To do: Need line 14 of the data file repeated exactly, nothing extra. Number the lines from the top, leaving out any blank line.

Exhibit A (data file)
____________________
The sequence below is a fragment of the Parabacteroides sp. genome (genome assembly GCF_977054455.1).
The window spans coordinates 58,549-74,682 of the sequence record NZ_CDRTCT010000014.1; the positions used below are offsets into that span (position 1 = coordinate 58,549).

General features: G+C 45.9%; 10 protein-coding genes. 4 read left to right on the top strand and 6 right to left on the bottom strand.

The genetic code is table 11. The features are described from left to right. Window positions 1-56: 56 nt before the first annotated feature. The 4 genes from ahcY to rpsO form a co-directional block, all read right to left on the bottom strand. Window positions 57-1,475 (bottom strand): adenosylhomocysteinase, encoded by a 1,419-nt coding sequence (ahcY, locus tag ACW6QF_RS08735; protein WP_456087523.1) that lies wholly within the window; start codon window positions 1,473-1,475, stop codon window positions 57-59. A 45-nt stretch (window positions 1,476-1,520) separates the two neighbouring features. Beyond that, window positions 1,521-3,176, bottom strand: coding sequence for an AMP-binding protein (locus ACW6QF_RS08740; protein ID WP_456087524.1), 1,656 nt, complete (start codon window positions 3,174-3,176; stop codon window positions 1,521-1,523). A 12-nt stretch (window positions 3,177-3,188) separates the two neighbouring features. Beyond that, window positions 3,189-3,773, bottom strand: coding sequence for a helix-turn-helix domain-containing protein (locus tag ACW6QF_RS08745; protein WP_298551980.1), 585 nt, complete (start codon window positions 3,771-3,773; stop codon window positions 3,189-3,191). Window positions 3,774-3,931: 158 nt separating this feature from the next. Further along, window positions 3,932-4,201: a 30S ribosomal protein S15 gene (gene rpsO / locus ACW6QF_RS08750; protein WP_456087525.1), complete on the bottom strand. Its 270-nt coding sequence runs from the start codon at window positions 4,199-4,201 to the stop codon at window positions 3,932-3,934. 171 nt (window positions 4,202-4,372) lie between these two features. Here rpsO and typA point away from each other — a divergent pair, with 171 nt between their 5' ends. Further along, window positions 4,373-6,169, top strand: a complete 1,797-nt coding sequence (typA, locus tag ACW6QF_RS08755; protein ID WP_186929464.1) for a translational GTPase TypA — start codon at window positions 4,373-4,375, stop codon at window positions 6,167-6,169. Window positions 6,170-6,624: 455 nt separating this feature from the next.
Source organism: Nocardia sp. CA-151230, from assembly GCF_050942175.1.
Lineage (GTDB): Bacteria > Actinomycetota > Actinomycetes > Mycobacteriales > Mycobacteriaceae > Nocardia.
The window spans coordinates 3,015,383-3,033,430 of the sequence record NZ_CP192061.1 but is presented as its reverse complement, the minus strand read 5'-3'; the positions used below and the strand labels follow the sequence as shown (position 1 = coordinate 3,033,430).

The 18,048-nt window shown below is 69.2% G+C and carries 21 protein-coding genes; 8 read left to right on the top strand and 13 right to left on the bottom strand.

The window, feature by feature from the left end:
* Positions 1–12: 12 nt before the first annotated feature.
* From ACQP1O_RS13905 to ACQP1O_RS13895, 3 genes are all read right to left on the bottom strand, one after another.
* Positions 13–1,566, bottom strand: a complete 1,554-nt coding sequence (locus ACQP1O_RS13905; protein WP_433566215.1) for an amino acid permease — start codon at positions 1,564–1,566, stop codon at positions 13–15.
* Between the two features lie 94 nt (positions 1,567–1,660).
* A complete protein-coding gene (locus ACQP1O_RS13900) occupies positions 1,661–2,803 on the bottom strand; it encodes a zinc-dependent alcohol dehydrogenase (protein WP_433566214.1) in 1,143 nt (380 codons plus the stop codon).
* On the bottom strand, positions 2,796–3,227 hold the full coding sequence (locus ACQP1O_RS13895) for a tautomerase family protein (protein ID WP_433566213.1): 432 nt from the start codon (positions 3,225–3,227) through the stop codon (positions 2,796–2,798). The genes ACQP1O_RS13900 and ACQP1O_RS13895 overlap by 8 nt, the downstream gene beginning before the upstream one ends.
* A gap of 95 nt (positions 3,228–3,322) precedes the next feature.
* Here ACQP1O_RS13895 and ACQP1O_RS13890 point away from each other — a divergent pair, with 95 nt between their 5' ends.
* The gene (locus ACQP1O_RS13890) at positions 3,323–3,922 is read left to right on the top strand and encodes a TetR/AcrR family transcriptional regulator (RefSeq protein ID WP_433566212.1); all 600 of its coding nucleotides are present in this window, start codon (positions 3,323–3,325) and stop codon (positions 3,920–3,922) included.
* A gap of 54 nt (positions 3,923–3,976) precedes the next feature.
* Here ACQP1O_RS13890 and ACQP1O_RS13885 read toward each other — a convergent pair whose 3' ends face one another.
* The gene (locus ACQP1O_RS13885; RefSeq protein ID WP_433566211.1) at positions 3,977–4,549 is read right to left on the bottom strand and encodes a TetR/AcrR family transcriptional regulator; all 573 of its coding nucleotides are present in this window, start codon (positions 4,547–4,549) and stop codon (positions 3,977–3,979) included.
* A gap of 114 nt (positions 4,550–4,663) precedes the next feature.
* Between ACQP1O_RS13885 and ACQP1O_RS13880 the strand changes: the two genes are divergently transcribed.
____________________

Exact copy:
* A complete protein-coding gene (locus ACQP1O_RS13900) occupies positions 1,661–2,803 on the bottom strand; it encodes a zinc-dependent alcohol dehydrogenase (protein WP_433566214.1) in 1,143 nt (380 codons plus the stop codon).